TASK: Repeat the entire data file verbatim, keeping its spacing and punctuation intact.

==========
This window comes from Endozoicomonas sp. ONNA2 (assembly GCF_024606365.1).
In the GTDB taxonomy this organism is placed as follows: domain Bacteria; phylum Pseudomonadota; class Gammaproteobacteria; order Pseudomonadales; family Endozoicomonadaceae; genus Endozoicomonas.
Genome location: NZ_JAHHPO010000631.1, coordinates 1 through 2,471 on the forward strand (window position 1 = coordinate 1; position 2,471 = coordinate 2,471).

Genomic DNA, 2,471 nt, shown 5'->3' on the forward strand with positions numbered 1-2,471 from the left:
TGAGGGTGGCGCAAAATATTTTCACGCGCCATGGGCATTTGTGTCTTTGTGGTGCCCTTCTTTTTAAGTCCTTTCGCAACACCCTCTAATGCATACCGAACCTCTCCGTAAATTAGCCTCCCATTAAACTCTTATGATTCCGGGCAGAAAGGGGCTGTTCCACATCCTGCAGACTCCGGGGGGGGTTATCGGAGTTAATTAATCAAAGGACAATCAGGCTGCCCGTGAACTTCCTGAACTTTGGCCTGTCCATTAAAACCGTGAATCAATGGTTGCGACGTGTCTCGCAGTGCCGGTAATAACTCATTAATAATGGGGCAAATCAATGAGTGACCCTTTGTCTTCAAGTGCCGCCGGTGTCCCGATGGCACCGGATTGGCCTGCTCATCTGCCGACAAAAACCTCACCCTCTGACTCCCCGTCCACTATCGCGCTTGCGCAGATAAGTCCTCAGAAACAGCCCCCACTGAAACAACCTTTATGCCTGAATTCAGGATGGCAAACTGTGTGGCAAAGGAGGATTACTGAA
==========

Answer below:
This window comes from Endozoicomonas sp. ONNA2 (assembly GCF_024606365.1).
In the GTDB taxonomy this organism is placed as follows: domain Bacteria; phylum Pseudomonadota; class Gammaproteobacteria; order Pseudomonadales; family Endozoicomonadaceae; genus Endozoicomonas.
Genome location: NZ_JAHHPO010000631.1, coordinates 1 through 2,471 on the forward strand (window position 1 = coordinate 1; position 2,471 = coordinate 2,471).

Genomic DNA, 2,471 nt, shown 5'->3' on the forward strand with positions numbered 1-2,471 from the left:
TGAGGGTGGCGCAAAATATTTTCACGCGCCATGGGCATTTGTGTCTTTGTGGTGCCCTTCTTTTTAAGTCCTTTCGCAACACCCTCTAATGCATACCGAACCTCTCCGTAAATTAGCCTCCCATTAAACTCTTATGATTCCGGGCAGAAAGGGGCTGTTCCACATCCTGCAGACTCCGGGGGGGGTTATCGGAGTTAATTAATCAAAGGACAATCAGGCTGCCCGTGAACTTCCTGAACTTTGGCCTGTCCATTAAAACCGTGAATCAATGGTTGCGACGTGTCTCGCAGTGCCGGTAATAACTCATTAATAATGGGGCAAATCAATGAGTGACCCTTTGTCTTCAAGTGCCGCCGGTGTCCCGATGGCACCGGATTGGCCTGCTCATCTGCCGACAAAAACCTCACCCTCTGACTCCCCGTCCACTATCGCGCTTGCGCAGATAAGTCCTCAGAAACAGCCCCCACTGAAACAACCTTTATGCCTGAATTCAGGATGGCAAACTGTGTGGCAAAGGAGGATTACTGAA